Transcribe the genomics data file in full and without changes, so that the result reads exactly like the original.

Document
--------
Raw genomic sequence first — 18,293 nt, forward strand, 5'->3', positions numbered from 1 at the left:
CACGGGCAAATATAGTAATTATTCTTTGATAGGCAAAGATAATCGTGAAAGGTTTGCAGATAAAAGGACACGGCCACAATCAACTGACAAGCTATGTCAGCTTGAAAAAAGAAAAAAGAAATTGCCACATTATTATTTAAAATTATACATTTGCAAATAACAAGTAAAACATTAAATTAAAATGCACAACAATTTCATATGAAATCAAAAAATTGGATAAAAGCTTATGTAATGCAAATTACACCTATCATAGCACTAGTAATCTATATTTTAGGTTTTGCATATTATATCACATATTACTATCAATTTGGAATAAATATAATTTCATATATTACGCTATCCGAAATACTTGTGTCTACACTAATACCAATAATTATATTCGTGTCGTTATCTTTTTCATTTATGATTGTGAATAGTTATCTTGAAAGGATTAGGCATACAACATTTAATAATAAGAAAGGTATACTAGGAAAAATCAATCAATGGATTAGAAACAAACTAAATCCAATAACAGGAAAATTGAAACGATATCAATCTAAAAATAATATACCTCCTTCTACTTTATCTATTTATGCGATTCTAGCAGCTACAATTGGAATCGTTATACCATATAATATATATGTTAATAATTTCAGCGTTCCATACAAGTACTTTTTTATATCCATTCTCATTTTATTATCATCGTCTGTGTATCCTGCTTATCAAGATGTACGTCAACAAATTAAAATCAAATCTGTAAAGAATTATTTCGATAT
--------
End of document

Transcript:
Raw genomic sequence first — 18,293 nt, forward strand, 5'->3', positions numbered from 1 at the left:
CACGGGCAAATATAGTAATTATTCTTTGATAGGCAAAGATAATCGTGAAAGGTTTGCAGATAAAAGGACACGGCCACAATCAACTGACAAGCTATGTCAGCTTGAAAAAAGAAAAAAGAAATTGCCACATTATTATTTAAAATTATACATTTGCAAATAACAAGTAAAACATTAAATTAAAATGCACAACAATTTCATATGAAATCAAAAAATTGGATAAAAGCTTATGTAATGCAAATTACACCTATCATAGCACTAGTAATCTATATTTTAGGTTTTGCATATTATATCACATATTACTATCAATTTGGAATAAATATAATTTCATATATTACGCTATCCGAAATACTTGTGTCTACACTAATACCAATAATTATATTCGTGTCGTTATCTTTTTCATTTATGATTGTGAATAGTTATCTTGAAAGGATTAGGCATACAACATTTAATAATAAGAAAGGTATACTAGGAAAAATCAATCAATGGATTAGAAACAAACTAAATCCAATAACAGGAAAATTGAAACGATATCAATCTAAAAATAATATACCTCCTTCTACTTTATCTATTTATGCGATTCTAGCAGCTACAATTGGAATCGTTATACCATATAATATATATGTTAATAATTTCAGCGTTCCATACAAGTACTTTTTTATATCCATTCTCATTTTATTATCATCGTCTGTGTATCCTGCTTATCAAGATGTACGTCAACAAATTAAAATCAAATCTGTAAAGAATTATTTCGATAT